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Paul Pellinger: “Don’t take anything personally”

There are so many things that make me proud of the work that I’ve done in my decades-long career as an addiction treatment professional, but I’m particularly proud that I’ve been able to see the Recovery Unplugged mission of music-assisted recovery to fruition, and help people use music to more readily embrace the treatment process. […]

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There are so many things that make me proud of the work that I’ve done in my decades-long career as an addiction treatment professional, but I’m particularly proud that I’ve been able to see the Recovery Unplugged mission of music-assisted recovery to fruition, and help people use music to more readily embrace the treatment process. I’m also particularly proud of our inspiring long-term success rates and incredibly low AMA rates. This means that, on a granular level, people are responding to the work we do and that lives are being saved and enriched because of us and what we do — that’s a powerful thing.


As a part of my series about “Heroes Of The Addiction Crisis” I had the pleasure of interviewing Paul Pellinger, co-founder and Vision Leader at Recovery Unplugged. Paul’s years of experience in the addiction care field and his deep and abiding love of music led to the formation of Recovery Unplugged and have helped thousands find their way to lasting freedom from addiction. Paul is a father, author, Certified Addictions Counselor, and a veteran of the treatment landscape whose insights have led to the successful establishment and operation of nearly 40 treatment centers across the country. He also played an important role in establishing Broward County’s drug court program over 25 years ago.


Thank you so much for doing this with us! Can you tell us a bit of your backstory?

After entering recovery, myself, I began a career in the addiction treatment landscape. I became a Certified Addictions Counselor and worked as a therapist for multiple treatment centers over the past twenty years. I’ve also helped over 40 treatment centers establish best practices and treatment protocols to offer intuitive and results-oriented care. I helped establish Broward County Drug Court Program and Mental Health Court, one of the first in the country, and have been an enthusiastic proponent of the use of music in addiction care for decades.

Is there a particular story or incident that inspired you to get involved in your work with opioid and drug addiction?

My own experiences in recovery coupled with my deep love of music and noticing improvable areas in conventional “consequence-based” treatment models played a huge role. Even decades after I entered the industry and worked with dozens of treatment centers, I still try and picture myself in the position of the person who needs help. I founded Recovery Unplugged because I knew, intuitively, that music can help people open up to treatment and recovery. I’d used music in my work as a therapist in other treatment centers and saw how much it better it made clients feel and how much they responded to sessions where music was present versus traditional talk therapy. I knew this could be synthesized into an organized treatment model combined with evidence-based best practices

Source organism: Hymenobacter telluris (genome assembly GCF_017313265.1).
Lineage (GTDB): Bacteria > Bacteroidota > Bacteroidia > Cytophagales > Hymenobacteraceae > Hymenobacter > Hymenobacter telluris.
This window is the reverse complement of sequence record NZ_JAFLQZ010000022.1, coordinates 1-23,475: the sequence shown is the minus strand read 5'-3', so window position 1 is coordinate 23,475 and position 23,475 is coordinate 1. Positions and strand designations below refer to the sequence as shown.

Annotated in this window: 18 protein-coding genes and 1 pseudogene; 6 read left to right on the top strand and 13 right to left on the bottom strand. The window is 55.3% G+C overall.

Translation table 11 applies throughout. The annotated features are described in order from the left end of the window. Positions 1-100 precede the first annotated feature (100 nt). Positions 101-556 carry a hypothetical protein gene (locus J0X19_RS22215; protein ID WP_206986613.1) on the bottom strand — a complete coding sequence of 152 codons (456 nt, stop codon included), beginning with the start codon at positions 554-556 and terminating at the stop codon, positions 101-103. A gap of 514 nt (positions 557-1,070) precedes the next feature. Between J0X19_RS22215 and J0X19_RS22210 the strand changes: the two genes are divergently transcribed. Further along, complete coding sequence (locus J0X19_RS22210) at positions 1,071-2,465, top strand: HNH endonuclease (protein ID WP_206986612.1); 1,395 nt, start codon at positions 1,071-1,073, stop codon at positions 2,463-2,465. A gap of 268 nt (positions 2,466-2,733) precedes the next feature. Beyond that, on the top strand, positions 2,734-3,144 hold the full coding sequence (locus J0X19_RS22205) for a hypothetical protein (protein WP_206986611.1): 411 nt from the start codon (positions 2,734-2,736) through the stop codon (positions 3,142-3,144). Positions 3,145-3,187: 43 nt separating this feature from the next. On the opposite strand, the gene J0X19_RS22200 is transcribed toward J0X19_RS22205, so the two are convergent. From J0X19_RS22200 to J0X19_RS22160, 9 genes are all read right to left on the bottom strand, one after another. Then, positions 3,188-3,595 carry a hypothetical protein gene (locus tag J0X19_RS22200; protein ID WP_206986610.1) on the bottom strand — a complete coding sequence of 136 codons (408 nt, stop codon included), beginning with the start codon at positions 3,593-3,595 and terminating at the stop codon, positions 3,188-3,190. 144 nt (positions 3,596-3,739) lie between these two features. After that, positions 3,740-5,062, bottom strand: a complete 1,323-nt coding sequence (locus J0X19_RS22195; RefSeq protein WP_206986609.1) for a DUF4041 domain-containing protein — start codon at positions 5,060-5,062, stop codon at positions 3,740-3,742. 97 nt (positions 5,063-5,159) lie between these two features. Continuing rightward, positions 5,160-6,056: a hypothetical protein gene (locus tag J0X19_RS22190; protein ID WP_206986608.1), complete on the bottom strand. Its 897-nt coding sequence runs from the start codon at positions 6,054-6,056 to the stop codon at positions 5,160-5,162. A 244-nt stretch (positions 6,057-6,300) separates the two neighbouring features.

Can you explain what brought us to this place? Where did this epidemic come from?

There are multiple factors to which one can point. With opioids, in particular, I think we’re seeing the consequences of comparatively liberal prescribing practices along with lack of formal and standardized addiction education among med school students. Three are also many socioeconomic, family and community factors that drive addiction at large, including income disparity, escalating mental health issues and a corresponding lack of intuitive intervention resources for people in need.

Can you describe how your work is making an impact battling this epidemic?

The Recovery Unplugged treatment model operates on the philosophy that effective and fulfilling long-term recovery means building a happy and satisfying sober life that goes beyond just “not using”. We focus on recovery triggers instead of relapse triggers and show clients they have to build a life that they enjoy more than using in order to be happy in recovery. While addiction is certainly not a matter of choice from a neurobiological perspective, the lives we build and the attitudes we embrace after getting clean are. I think a lot of people are quick to relapse because they see recovery as an adversarial process, where they “have to do the work”. The work we’re doing at Recovery Unplugged helps people build a life in recovery where the payoff is much better than even the temporary high of using.